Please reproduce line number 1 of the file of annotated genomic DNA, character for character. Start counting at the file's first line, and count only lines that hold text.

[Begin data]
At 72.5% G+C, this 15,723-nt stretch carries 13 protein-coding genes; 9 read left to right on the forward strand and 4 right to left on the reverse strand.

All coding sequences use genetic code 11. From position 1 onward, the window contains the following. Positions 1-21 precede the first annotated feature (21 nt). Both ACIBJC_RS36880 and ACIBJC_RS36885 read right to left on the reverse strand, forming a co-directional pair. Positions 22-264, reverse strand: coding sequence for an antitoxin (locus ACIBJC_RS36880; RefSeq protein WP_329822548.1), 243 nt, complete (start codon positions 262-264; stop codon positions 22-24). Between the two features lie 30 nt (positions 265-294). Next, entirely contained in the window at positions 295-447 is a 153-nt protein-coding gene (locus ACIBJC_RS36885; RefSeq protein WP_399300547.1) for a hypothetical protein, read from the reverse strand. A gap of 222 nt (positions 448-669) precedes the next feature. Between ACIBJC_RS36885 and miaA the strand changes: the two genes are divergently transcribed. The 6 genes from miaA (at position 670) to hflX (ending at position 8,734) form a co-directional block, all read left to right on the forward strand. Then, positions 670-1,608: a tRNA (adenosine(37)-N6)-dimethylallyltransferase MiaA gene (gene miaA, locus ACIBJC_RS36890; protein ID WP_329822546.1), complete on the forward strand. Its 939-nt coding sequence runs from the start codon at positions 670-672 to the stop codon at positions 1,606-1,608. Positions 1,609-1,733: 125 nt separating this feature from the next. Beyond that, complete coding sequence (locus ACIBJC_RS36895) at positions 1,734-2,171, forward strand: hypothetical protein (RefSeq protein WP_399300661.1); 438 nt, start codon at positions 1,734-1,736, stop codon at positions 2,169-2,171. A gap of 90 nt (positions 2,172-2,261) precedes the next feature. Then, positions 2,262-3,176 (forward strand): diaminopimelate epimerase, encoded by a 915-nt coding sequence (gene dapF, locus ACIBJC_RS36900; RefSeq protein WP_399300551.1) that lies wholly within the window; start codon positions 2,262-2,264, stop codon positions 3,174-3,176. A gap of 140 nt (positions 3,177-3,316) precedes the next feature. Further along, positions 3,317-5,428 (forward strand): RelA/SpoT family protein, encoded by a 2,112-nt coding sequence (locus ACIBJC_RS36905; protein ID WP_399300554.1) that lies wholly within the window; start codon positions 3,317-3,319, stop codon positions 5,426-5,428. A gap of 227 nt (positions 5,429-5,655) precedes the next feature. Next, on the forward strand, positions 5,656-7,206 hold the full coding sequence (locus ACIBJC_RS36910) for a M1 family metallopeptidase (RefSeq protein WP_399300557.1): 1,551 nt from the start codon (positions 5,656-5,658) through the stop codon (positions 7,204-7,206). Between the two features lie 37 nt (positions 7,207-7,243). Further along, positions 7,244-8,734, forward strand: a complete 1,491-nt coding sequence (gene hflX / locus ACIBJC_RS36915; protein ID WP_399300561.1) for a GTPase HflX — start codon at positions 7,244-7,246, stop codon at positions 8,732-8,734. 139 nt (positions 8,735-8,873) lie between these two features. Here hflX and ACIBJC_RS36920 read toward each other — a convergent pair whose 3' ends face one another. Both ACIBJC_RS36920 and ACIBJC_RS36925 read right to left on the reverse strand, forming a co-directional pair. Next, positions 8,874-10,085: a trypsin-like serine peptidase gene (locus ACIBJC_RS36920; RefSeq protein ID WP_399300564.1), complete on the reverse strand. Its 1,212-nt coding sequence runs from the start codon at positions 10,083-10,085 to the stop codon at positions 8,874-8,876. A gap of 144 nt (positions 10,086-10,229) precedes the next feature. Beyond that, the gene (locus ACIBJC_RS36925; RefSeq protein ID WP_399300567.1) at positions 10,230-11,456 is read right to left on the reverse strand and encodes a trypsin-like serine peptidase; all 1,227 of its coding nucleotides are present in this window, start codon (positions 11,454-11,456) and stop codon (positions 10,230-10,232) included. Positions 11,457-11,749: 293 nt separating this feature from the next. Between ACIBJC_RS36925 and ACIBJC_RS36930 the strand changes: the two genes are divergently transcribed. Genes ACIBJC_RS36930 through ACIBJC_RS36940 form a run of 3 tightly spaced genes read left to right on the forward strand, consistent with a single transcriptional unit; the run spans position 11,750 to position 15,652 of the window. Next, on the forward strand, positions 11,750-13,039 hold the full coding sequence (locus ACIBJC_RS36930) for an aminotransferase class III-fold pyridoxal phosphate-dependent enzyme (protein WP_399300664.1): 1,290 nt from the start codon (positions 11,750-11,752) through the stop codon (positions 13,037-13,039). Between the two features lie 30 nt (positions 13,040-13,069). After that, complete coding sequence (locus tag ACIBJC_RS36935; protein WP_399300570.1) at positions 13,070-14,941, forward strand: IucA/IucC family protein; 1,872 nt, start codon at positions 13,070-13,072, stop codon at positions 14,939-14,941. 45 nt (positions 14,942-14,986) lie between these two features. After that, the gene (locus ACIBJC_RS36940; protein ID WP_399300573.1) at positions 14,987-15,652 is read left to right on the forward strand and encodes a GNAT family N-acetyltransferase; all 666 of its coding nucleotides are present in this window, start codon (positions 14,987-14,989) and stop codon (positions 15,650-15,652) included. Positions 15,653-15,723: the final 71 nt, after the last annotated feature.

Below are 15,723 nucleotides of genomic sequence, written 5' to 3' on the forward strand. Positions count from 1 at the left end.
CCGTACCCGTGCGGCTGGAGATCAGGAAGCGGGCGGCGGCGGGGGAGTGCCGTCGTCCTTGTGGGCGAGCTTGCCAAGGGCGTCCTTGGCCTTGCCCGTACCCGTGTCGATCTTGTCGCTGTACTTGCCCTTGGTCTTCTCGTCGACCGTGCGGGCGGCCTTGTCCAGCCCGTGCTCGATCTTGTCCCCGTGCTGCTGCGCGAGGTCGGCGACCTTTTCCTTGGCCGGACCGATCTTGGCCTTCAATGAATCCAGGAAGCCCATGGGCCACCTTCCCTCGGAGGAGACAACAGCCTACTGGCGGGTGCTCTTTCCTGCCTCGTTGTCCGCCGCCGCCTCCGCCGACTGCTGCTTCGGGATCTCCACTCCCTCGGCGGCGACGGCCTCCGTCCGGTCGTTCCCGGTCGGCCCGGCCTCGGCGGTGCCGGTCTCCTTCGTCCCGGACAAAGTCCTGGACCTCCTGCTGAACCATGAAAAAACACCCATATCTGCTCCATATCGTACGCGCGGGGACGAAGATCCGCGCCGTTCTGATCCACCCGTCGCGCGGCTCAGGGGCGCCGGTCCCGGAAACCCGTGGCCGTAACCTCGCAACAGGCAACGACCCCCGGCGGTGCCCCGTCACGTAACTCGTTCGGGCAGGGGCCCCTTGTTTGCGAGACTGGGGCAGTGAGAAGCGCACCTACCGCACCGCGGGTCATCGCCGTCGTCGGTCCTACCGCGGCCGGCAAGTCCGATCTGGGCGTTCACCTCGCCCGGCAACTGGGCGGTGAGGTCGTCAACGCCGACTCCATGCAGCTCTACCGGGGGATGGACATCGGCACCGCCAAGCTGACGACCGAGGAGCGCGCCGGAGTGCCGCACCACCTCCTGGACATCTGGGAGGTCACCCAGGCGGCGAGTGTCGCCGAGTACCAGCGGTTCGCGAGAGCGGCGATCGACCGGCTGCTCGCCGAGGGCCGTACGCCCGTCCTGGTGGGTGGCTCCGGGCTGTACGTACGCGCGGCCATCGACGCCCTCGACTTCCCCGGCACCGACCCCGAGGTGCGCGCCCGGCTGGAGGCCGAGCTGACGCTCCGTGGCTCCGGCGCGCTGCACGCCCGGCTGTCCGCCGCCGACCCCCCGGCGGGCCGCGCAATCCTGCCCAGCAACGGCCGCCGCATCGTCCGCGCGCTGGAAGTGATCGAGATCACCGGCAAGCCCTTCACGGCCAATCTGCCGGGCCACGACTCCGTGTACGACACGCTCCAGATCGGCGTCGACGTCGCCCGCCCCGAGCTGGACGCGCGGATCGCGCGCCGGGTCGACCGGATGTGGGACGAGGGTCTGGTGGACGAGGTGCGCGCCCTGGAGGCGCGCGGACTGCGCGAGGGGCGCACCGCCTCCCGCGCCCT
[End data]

At 72.5% G+C, this 15,723-nt stretch carries 13 protein-coding genes; 9 read left to right on the forward strand and 4 right to left on the reverse strand.